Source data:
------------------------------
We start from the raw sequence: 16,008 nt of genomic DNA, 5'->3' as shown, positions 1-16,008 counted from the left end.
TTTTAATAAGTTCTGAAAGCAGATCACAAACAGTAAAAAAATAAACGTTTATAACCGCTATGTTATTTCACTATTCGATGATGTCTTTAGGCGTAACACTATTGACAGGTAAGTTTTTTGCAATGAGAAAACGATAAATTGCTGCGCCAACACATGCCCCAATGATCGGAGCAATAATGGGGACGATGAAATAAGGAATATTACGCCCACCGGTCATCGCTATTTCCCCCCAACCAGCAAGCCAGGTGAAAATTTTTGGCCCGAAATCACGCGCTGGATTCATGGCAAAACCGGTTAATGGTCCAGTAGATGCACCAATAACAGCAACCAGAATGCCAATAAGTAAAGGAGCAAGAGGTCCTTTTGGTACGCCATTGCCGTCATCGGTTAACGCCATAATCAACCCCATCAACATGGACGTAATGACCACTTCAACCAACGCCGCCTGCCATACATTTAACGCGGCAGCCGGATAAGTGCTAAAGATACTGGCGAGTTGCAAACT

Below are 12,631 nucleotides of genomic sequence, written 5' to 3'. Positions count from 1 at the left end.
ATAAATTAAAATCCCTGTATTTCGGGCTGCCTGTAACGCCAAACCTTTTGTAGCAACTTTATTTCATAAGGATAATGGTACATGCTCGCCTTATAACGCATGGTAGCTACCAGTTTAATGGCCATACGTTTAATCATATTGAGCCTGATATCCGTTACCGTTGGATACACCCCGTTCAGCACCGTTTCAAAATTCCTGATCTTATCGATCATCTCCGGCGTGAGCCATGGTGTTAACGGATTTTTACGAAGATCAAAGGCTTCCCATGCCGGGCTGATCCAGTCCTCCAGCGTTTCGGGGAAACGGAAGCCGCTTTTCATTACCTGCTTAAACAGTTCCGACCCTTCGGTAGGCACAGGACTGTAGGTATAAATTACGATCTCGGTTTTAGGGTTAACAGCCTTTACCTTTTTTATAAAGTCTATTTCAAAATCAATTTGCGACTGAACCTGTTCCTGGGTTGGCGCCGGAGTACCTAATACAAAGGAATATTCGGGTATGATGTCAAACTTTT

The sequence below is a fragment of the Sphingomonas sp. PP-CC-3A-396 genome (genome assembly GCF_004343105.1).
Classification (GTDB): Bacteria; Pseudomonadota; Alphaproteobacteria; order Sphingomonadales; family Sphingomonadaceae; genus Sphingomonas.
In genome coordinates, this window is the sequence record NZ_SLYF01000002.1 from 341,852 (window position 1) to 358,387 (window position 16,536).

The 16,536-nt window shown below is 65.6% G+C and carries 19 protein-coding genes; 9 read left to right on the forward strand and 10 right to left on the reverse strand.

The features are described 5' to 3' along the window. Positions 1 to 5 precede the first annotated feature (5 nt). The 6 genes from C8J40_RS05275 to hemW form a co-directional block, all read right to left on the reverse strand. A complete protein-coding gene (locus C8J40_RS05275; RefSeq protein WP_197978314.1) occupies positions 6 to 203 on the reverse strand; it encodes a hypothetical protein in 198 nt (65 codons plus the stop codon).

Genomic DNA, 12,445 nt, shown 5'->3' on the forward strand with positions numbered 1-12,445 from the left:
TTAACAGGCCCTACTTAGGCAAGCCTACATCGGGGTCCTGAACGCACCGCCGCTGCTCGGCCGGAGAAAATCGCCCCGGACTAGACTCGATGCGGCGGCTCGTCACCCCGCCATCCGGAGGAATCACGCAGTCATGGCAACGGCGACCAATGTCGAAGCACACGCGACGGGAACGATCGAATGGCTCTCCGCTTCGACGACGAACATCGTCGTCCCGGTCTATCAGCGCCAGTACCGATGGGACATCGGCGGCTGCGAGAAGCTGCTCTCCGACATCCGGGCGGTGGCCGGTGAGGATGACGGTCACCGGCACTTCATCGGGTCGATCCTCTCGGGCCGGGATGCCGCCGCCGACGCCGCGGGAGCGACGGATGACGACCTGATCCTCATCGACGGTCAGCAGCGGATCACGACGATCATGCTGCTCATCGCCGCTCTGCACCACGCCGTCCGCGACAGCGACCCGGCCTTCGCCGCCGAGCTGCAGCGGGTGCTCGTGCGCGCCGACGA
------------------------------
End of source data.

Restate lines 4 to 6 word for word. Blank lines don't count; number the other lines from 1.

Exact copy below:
ATAAATTAAAATCCCTGTATTTCGGGCTGCCTGTAACGCCAAACCTTTTGTAGCAACTTTATTTCATAAGGATAATGGTACATGCTCGCCTTATAACGCATGGTAGCTACCAGTTTAATGGCCATACGTTTAATCATATTGAGCCTGATATCCGTTACCGTTGGATACACCCCGTTCAGCACCGTTTCAAAATTCCTGATCTTATCGATCATCTCCGGCGTGAGCCATGGTGTTAACGGATTTTTACGAAGATCAAAGGCTTCCCATGCCGGGCTGATCCAGTCCTCCAGCGTTTCGGGGAAACGGAAGCCGCTTTTCATTACCTGCTTAAACAGTTCCGACCCTTCGGTAGGCACAGGACTGTAGGTATAAATTACGATCTCGGTTTTAGGGTTAACAGCCTTTACCTTTTTTATAAAGTCTATTTCAAAATCAATTTGCGACTGAACCTGTTCCTGGGTTGGCGCCGGAGTACCTAATACAAAGGAATATTCGGGTATGATGTCAAACTTTT

The sequence below is a fragment of the Sphingomonas sp. PP-CC-3A-396 genome (genome assembly GCF_004343105.1).
Classification (GTDB): Bacteria; Pseudomonadota; Alphaproteobacteria; order Sphingomonadales; family Sphingomonadaceae; genus Sphingomonas.